New world of farm soils celebrated in 2012 National Soil Conservation Week
Indian Head, Sask., April 10, 2012:
Canadian farmers are driving a new generation of developments in soil management that are changing the face of Canadian agriculture. Those developments will be in focus during National Soil Conservation Week, April 15 to 21, 2012.
"Farmers are very aware of sustainable soil management today," says Glen Shaw, executive director of the Soils Conservation Council of Canada (SCCC). "Soil management techniques such as reduced tillage farming systems have revolutionized cropping systems. Rather than tilling fields, crops are planted through the soil-protecting residue cover of the previous crop. That residue cover prevents erosion and improves soil health."
Another growth area is precision agriculture where producers use new technology such as GPS units linked with new generation application capability to precisely apply exact amounts of agricultural inputs and manage their land in the most sustainable way.
"Soil conservation is so much more than erosion control today," says Shaw. "Food producers see their farms as part of broad food production systems directly linked with issues such as greenhouse gas emissions, carbon sequestration, water quality, air quality and biodiversity."
One sign of the global emergence of a new generation of farming is the Sixth World Congress on Conservation Agriculture which SCCC, in partnership with the Conservation Agriculture Systems Alliance (CASA), is bringing to Winnipeg in 2014, says Don McCabe, SCCC president.
"That conference will showcase Canadian farm developments such as no-till farming systems to the world," says McCabe. "The Beneficial Management Practices employed in conservation agriculture are the backbone of sustainability. The need in the future will be to ensure farmers get recognized by the marketplace for their efforts."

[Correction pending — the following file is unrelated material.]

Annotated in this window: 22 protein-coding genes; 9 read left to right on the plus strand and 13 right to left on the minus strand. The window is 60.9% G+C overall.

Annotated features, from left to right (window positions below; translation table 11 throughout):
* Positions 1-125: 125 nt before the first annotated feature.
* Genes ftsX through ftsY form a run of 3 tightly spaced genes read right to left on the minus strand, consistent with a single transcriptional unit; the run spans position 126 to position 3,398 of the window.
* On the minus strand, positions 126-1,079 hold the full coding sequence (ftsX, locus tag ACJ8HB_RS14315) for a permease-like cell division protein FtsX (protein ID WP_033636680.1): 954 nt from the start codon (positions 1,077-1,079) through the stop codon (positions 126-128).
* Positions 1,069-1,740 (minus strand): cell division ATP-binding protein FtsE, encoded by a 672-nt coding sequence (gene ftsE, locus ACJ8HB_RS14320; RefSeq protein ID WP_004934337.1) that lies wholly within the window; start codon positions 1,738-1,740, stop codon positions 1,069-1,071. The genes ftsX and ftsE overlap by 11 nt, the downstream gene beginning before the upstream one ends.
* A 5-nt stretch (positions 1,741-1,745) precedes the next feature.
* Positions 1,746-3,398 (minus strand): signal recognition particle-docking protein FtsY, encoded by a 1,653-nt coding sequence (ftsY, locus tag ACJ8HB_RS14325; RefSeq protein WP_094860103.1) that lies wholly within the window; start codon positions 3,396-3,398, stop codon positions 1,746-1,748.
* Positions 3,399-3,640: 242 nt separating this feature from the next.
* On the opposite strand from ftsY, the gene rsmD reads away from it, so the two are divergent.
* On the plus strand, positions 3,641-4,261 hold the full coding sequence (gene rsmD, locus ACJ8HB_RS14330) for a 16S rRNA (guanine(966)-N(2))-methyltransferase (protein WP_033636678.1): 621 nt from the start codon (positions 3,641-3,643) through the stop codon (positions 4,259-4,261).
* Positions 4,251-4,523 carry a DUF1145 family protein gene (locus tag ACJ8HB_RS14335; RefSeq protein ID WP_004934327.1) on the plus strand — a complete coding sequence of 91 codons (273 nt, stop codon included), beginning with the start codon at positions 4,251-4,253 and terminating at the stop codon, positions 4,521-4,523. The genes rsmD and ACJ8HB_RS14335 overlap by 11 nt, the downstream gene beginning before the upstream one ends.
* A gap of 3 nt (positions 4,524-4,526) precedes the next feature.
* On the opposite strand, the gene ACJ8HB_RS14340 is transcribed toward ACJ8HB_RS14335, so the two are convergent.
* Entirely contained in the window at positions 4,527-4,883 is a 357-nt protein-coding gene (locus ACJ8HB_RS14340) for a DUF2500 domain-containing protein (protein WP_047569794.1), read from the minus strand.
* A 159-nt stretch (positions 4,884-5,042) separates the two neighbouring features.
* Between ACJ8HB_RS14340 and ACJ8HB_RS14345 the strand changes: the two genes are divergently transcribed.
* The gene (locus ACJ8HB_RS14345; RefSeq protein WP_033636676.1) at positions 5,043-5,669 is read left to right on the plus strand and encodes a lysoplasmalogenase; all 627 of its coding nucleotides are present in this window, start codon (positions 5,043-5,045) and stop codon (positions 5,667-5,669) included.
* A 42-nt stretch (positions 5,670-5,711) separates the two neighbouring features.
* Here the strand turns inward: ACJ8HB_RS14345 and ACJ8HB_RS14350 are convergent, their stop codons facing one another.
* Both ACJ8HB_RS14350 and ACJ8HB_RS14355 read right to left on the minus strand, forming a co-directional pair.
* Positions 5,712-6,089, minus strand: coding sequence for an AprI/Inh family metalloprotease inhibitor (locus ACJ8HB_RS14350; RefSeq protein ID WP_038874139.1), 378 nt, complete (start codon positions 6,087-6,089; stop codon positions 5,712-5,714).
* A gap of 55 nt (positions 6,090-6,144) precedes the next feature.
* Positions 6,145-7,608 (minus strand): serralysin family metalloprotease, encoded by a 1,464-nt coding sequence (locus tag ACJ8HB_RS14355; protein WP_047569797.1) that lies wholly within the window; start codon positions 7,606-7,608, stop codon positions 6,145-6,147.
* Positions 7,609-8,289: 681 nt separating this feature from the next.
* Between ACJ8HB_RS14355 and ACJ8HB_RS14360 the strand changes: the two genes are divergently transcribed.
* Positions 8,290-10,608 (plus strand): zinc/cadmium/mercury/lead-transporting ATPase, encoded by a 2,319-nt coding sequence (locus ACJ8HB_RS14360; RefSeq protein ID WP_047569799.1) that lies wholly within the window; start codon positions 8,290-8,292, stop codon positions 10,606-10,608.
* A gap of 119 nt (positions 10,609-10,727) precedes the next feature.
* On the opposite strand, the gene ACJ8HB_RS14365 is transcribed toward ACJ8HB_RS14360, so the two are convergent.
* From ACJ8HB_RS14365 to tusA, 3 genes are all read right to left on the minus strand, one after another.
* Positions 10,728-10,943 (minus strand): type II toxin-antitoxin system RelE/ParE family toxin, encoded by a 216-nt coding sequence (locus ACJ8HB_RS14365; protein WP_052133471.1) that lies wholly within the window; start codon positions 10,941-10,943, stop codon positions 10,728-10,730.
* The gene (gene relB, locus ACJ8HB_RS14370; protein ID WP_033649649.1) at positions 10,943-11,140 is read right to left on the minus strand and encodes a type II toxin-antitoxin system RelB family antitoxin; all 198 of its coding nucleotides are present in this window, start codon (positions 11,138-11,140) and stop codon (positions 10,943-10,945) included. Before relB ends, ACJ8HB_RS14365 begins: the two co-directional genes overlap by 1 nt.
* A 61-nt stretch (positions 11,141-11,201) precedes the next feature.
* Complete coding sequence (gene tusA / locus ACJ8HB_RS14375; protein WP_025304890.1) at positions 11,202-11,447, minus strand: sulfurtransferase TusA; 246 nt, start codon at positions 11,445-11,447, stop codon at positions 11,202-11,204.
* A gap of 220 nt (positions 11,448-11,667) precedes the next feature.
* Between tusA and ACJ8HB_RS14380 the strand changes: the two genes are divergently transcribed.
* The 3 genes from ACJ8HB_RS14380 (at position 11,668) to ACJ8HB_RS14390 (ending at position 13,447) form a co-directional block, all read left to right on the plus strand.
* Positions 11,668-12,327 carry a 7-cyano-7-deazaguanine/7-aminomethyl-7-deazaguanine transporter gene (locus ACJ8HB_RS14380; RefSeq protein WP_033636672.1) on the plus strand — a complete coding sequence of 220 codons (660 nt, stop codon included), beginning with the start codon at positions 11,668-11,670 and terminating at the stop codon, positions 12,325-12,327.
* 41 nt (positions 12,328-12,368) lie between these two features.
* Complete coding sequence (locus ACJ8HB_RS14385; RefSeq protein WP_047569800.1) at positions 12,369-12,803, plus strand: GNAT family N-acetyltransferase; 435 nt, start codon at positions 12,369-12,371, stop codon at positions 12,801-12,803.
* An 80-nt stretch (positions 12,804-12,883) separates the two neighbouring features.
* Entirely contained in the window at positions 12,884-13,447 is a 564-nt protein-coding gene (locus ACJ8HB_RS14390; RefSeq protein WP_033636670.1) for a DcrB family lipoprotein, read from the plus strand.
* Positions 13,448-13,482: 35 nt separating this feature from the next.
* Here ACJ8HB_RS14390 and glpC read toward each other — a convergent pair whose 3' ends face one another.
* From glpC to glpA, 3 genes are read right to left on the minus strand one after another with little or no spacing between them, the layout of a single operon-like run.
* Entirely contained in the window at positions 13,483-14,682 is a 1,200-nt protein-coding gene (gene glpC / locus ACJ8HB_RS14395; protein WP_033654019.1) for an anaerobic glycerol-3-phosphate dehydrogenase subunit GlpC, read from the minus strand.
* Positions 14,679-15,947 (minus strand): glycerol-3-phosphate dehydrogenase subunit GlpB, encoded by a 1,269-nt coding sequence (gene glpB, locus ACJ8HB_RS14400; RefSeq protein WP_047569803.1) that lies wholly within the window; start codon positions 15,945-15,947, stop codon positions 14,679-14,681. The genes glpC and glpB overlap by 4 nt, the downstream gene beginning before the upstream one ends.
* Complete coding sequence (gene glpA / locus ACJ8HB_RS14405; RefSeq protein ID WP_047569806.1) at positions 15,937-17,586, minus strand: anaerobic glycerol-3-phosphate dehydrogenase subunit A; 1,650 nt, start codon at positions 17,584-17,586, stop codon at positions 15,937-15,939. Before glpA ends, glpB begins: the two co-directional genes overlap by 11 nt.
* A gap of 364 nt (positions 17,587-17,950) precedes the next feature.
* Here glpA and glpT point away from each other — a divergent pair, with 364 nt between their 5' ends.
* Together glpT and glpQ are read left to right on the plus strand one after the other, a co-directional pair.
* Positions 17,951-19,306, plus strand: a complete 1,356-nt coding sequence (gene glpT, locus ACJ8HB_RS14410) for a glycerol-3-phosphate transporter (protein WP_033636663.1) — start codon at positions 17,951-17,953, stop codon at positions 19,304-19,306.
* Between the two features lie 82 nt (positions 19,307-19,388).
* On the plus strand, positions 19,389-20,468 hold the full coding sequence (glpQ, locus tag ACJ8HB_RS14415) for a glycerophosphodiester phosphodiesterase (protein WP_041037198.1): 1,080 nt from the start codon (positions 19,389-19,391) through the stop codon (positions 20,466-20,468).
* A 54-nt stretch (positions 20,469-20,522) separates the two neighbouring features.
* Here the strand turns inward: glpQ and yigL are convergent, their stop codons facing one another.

A new opportunity for farmers is the emerging bio-economy, he says. Ethanol and biodiesel production are well known, but the feedstock for the next wave of fuels, chemicals and composites will come from farmers' fields in the form of crop residues. This is a huge market opportunity but it must be done properly with soil conservation principles established to ensure long-term soil health.
"National Soil Conservation Week is an annual effort to put the spotlight on the continuing success in soil management and at the same time to keep soils in the eye of both farmers and the public," says McCabe. "There is continued work to be done to better understand soil quality and management systems and our goal is continual improvement."
SCCC is a charter supporter of National Soil Conservation Week, says Glen Shaw. The past several years the organization has acknowledged this by recognizing "soil champions," producers from across Canada who represent the successes of the soil conservation movement.
"We salute their efforts and as we do so, we remind farmers and ranchers and the general public of what well managed soil means to everyone," says Shaw. Articles on the 2012 soil champions and soil conservation in general, are available on the SCCC website www.soilcc.ca.
The face and voice of soil conservation in Canada, SCCC is a national, non-governmental, independent organization, formed in 1987 to provide a non-partisan public forum at the national level for soil conservation. Those interested in fighting soil degradation can become an individual or corporate member of SCCC. Simply visit the Web site www.soilcc.ca and click on 'Join SCCC.'
For more information, contact:
Don McCabe, President
Soil Conservation Council of Canada
Ph: (519) 331-6175
Glen Shaw, Executive Director
Soil Conservation Council of Canada
Ph: (306) 972-7293
Jean-Louis Daigle, Executive Director/Directeur général
Eastern Canada Soil and Water Conservation Centre/
Centre de conservation des sols et de l'eau de l'Est du Canada
Saint-André (Grand Falls), NB
Ph: (506) 475-4040